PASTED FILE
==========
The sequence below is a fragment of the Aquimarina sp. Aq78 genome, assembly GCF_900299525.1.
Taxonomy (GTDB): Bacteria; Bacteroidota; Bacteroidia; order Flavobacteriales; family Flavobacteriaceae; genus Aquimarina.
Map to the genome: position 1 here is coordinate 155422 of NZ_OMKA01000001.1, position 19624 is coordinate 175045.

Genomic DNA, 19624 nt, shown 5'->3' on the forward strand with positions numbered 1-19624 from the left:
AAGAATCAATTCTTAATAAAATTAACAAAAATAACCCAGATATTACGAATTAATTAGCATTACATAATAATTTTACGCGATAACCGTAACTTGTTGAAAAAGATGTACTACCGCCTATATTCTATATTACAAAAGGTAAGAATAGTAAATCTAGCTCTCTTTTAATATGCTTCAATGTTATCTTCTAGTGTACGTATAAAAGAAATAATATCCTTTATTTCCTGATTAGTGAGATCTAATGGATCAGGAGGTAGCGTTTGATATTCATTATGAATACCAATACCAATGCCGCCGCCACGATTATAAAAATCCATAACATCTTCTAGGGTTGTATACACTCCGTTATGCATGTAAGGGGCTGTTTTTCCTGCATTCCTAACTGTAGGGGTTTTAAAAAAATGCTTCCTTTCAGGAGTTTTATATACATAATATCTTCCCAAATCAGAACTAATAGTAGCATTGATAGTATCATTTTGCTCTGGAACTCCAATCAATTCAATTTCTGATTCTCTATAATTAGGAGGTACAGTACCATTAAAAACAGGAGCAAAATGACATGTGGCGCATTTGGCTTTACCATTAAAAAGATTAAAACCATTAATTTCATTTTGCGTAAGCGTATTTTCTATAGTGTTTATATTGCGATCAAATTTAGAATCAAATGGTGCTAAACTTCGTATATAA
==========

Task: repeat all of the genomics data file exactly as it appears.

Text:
The sequence below is a fragment of the Aquimarina sp. Aq78 genome, assembly GCF_900299525.1.
Taxonomy (GTDB): Bacteria; Bacteroidota; Bacteroidia; order Flavobacteriales; family Flavobacteriaceae; genus Aquimarina.
Map to the genome: position 1 here is coordinate 155422 of NZ_OMKA01000001.1, position 19624 is coordinate 175045.

Genomic DNA, 19624 nt, shown 5'->3' on the forward strand with positions numbered 1-19624 from the left:
AAGAATCAATTCTTAATAAAATTAACAAAAATAACCCAGATATTACGAATTAATTAGCATTACATAATAATTTTACGCGATAACCGTAACTTGTTGAAAAAGATGTACTACCGCCTATATTCTATATTACAAAAGGTAAGAATAGTAAATCTAGCTCTCTTTTAATATGCTTCAATGTTATCTTCTAGTGTACGTATAAAAGAAATAATATCCTTTATTTCCTGATTAGTGAGATCTAATGGATCAGGAGGTAGCGTTTGATATTCATTATGAATACCAATACCAATGCCGCCGCCACGATTATAAAAATCCATAACATCTTCTAGGGTTGTATACACTCCGTTATGCATGTAAGGGGCTGTTTTTCCTGCATTCCTAACTGTAGGGGTTTTAAAAAAATGCTTCCTTTCAGGAGTTTTATATACATAATATCTTCCCAAATCAGAACTAATAGTAGCATTGATAGTATCATTTTGCTCTGGAACTCCAATCAATTCAATTTCTGATTCTCTATAATTAGGAGGTACAGTACCATTAAAAACAGGAGCAAAATGACATGTGGCGCATTTGGCTTTACCATTAAAAAGATTAAAACCATTAATTTCATTTTGCGTAAGCGTATTTTCTATAGTGTTTATATTGCGATCAAATTTAGAATCAAATGGTGCTAAACTTCGTATATAA